I had lived in Gulf Shores for three years of my life and I still visit. Walking the beach one day I noticed some teenagers fooling around with something, it was a Sand Shark on closer inspection. No one gave a darn, but them teens were torturing the animal. Beating it, and pretending to put it back into the water only to take it out again. I went up to them and ripped them a new one, and I took the Shark away. The thing was about to the point of death. With the Teens laughing at me and every other dumb adult laughing, I held it in the water for about 20 mins letting it get it's strength back. It ended up swimming away, but I don't know if it lived.

Now I don't care much about Sand Sharks, in fact I hate them. Catching them sucks when I fish. I always release them, and I never hurt them more than need be. I just can't imagine why people feel that they need to torture animals. I am an active fisher, I mostly catch and release (mostly because I don't want to clean the fish. ). I only take the ones that are going to die because they swallowed the hook and no way of getting the hook out without killing the fish. I am a firm believer in taking only what you intended to eat, and kill fast.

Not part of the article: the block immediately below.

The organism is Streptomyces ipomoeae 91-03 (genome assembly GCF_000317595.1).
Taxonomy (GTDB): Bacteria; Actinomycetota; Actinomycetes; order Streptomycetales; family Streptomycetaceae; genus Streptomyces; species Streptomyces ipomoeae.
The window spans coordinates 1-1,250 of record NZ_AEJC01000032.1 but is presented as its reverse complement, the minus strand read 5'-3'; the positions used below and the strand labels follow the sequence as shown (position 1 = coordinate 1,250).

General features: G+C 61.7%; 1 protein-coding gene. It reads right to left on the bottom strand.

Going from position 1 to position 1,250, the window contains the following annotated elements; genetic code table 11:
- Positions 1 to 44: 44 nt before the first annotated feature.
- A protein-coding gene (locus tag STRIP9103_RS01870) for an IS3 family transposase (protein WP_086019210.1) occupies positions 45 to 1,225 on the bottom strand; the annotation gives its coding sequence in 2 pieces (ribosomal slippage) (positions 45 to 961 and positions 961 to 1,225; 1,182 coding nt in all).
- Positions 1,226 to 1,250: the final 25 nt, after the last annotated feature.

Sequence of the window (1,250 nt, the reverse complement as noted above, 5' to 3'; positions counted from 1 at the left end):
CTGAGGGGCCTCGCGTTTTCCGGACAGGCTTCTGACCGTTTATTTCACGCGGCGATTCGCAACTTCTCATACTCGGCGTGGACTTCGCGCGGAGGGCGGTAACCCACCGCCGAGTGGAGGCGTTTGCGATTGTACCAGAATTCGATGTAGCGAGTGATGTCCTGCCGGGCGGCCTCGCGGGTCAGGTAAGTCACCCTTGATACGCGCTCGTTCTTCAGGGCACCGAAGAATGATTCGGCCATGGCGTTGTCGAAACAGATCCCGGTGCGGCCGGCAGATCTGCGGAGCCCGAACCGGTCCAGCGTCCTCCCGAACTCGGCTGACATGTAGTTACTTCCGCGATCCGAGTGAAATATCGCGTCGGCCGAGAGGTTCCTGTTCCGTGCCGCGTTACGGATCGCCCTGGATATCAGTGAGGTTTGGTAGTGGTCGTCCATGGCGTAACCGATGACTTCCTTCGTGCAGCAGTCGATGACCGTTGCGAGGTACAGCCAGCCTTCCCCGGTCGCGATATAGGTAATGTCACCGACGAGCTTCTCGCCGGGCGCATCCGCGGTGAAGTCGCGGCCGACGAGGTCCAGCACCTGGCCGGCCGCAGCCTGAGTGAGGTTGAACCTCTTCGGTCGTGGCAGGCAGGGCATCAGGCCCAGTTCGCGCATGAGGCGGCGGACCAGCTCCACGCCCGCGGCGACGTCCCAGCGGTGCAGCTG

Commenting on swallowing hooks, I'm not a big fisher but I recently found that a lot of parents who fish with there children tell the kids the hooks 'dissolve' and the fish is fine once the hook is swallowed. I find it hard to wrap my mind around a metal hook dissolving.... Also someone else who fished told me about circular hooks that are designed to not be able to catch in the fishes belly but only catch the lip on the way out. I would prefer to only fish with hooks like these in the future...